If you are reading this article, it is most likely you are doing so using the Internet and, on your smartphone or laptop. If true, then you are most likely living in a part of the world that is referred to as “the West”, or “the Majority World”. It is to you that I write this article, because it is my belief that for us, following Jesus is harder than ever.
Our brothers and sisters in other parts of the world suffer from very real persecution of their faith—threats of death, war, poverty—that we simply do not face in such a stark way. However, it is true that we face our own kinds of challenges that I think are far more subtle.
I wish now to discuss three that I have witnessed, particularly in my work as a Pastor. More specifically, as a Youth Pastor, I come face-to-face with the impact of these obstacles in the lives of the young people I journey with.
But just because I see them with young people does not mean they are their problems alone. If anything, they are problems we all share, subtle in their effects but corrosive nonetheless to a following in the Way of Jesus.
Shallow-ness vs depth
We live in the age of the Internet, with unlimited amounts of information about any given subject literally at our fingertips. Smartphones have changed the way we access, store, and process information.
No longer do we need to map out our drive to that holiday destination—why bother when we have Google maps? At the click of a button, we simply follow the voice prompts, trusting mindlessly that GPS will get us to our desired spot.
Likewise, with faith we extend this same shallow approach. We are more likely to “read” the bible through the verse-of-the-day Youversion bible app than an in-depth bible study. We are more likely to “hear” the bible through a 1-minute video reel in Instagram than hear a sermon preached in real life.
In a world that is vying for our attention, and pandering to our short attention spans, Scripture reminds us that with God he simply says “be still, and know that I am God”. In the constant shallow-ness of our interactions, we have God who desires deep connection and intimacy.
Following Jesus, with depth and not shallow-ness, requires—simply—more of yourself being present to Him. It requires sacrifice of time and resources. How it might look specifically for you will vary: maybe you need to go deeper into friendships? Deeper into the Scriptures? Deeper into your vocation (i.e. mission)?
Distraction vs focus
It goes hand-in-hand with the first point, that our access to information and resulting lack of depth leads to a constancy of distractions. We are, more than ever, distracted people.
We live in a constant flux. Emails and instant messaging mean that tasks are always juggled. We seem to lack knowledge about prioritising what is important and what is not.
I see it all the time amongst believers. We distract ourselves on both the seemingly spiritual and non-spiritual. We wade into wider debates (arguments) that project our supposed beliefs in our secular world. We have in-house fighting of the theological kind (i.e. liberal vs. conservative), or stupid kind (the colour of the drapes in church).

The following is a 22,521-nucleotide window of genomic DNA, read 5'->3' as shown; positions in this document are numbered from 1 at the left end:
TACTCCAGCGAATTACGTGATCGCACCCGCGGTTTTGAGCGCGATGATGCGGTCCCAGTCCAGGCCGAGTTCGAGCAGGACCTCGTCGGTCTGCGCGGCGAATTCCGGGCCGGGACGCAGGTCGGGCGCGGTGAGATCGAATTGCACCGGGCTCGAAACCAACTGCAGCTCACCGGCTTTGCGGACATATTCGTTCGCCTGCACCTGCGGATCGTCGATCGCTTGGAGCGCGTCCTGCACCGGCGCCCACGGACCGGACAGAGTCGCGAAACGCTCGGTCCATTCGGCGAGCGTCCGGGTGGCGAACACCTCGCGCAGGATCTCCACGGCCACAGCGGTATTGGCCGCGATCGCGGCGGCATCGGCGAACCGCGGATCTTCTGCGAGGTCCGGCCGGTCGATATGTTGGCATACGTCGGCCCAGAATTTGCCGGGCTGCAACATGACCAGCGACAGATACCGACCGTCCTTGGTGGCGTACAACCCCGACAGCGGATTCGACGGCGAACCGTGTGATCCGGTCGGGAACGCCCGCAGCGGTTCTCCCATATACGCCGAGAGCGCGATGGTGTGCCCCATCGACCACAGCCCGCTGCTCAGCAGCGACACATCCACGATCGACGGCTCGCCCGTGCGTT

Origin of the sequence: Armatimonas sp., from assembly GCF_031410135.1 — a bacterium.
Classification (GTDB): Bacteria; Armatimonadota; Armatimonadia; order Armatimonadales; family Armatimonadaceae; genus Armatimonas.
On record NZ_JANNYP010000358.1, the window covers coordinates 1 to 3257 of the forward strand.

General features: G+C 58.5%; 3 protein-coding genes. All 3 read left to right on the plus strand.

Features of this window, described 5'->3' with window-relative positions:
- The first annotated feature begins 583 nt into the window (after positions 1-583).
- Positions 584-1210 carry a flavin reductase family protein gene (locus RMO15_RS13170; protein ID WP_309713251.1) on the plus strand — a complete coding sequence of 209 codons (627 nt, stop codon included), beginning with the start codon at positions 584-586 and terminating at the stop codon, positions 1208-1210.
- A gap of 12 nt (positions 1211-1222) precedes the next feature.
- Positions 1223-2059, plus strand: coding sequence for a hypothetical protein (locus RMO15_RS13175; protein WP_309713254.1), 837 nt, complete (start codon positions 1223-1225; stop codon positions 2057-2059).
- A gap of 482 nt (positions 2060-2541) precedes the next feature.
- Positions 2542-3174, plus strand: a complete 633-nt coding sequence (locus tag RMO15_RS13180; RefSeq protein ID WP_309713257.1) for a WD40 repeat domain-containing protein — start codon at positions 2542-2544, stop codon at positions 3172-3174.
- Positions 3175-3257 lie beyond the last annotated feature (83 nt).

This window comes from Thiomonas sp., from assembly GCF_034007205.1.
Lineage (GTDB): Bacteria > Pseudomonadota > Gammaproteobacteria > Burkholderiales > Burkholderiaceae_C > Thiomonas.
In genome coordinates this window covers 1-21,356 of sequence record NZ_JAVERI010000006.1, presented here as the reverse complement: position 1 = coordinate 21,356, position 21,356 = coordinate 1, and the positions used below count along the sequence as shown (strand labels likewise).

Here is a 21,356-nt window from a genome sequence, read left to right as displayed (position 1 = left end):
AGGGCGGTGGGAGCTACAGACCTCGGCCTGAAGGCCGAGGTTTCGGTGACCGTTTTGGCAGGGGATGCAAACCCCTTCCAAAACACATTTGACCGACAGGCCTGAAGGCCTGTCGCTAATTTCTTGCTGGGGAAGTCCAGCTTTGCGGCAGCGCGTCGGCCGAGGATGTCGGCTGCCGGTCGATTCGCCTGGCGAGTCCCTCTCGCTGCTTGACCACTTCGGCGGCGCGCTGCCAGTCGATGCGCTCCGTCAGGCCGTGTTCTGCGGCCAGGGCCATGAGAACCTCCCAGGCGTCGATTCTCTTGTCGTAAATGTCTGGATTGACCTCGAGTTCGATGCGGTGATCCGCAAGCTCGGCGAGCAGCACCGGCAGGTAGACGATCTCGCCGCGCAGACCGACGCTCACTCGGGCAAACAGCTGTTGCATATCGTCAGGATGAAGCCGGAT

C.S. Lewis, in his book “the Screwtape Letters”, pontificates that it is distraction that the enemy uses to ultimately destroy us. This kind of distraction or “wandering attention” comes in the form of a good book that keeps us from praying to God, from our work, and even from our sleep.
Distractions can cause us to go off on a state of hurry or pause us long enough in a state of nothingness. Distractions are all around us and are unavoidable. The tonic, I think, is focus. Deep focus. A kind of focus that prioritises on the good, the strengths, and the positives.
How might you and I create more focus in our lives following Jesus? It may sound simplistic but prayer is one of the simplest yet profound ways to focus. Jesus himself modelled focus through prayer, withdrawing to be with the Father. Could you do the same?
Comfortability vs challenge
Finally, the last point I want to end with is, I think, a direct result of the first two. That is, the challenges of shallow-ness and distractions ultimately mean that the challenge of Jesus and his Gospel is cushioned by comfortability.
When I was a teenager learning about the Way of Jesus, I was constantly challenged about what that meant. I attended camps and heard speakers who reminded me that following Jesus is a narrow way, and that many would not find it.
If you asked, I could name you at least 10 people I know both globally and locally, who directly impacted me with the challenge of following Jesus. Today, I doubt that many could say the same.
As a result of this we now have a Christianity that very much focuses on comfortability over challenge. Yes, we have the obvious forms of “prosperity Gospel” teachings but we also have the more subtle version that has seeped into our psyche.
The kind that says Jesus will give you a good life, maybe even a nice house and material possessions. It is the kind of faith that demands less of us, less of our participation with the Body of Christ, and less participation with God’s mission to the world.
In the face of this, I wonder what Jesus words to you can challenge: that whoever seeks to gain life would lose it, and whoever would seek to lose their life would gain it.
Following Jesus is hard, and I would argue, harder than ever. But there is hope in a way that stands in direct contrast to a world increasingly becoming shallow, distracted and comfortable.
Caleb Haurua completed his Masters in Applied Theology at Carey Baptist College in 2017. He is the Youth Pastoral Leader at Royal Oak Baptist Church in central Auckland. He loves to ponder, muse, and share thoughts. Hence why he likes the opportunity to write articles like this one. He is especially passionate about the intersection between Church and Society—seeing Christians grow and flourish as participants in God’s ongoing mission to the World.